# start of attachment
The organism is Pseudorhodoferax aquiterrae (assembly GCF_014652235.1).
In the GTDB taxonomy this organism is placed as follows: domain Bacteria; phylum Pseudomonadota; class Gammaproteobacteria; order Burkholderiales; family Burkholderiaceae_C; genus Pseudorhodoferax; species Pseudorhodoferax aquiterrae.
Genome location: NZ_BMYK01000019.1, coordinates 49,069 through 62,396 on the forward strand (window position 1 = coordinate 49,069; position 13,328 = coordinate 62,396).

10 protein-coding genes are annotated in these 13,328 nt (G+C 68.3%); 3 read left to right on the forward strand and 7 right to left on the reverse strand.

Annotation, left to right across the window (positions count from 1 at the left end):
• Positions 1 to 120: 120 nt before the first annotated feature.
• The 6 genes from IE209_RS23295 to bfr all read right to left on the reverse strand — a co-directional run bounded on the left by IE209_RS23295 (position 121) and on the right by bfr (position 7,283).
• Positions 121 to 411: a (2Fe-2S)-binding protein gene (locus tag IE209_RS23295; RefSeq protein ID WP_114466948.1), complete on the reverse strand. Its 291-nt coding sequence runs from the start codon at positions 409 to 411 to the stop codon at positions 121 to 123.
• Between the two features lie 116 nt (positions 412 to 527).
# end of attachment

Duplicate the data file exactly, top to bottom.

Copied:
The organism is Pseudorhodoferax aquiterrae (assembly GCF_014652235.1).
In the GTDB taxonomy this organism is placed as follows: domain Bacteria; phylum Pseudomonadota; class Gammaproteobacteria; order Burkholderiales; family Burkholderiaceae_C; genus Pseudorhodoferax; species Pseudorhodoferax aquiterrae.
Genome location: NZ_BMYK01000019.1, coordinates 49,069 through 62,396 on the forward strand (window position 1 = coordinate 49,069; position 13,328 = coordinate 62,396).

10 protein-coding genes are annotated in these 13,328 nt (G+C 68.3%); 3 read left to right on the forward strand and 7 right to left on the reverse strand.

Annotation, left to right across the window (positions count from 1 at the left end):
• Positions 1 to 120: 120 nt before the first annotated feature.
• The 6 genes from IE209_RS23295 to bfr all read right to left on the reverse strand — a co-directional run bounded on the left by IE209_RS23295 (position 121) and on the right by bfr (position 7,283).
• Positions 121 to 411: a (2Fe-2S)-binding protein gene (locus tag IE209_RS23295; RefSeq protein ID WP_114466948.1), complete on the reverse strand. Its 291-nt coding sequence runs from the start codon at positions 409 to 411 to the stop codon at positions 121 to 123.
• Between the two features lie 116 nt (positions 412 to 527).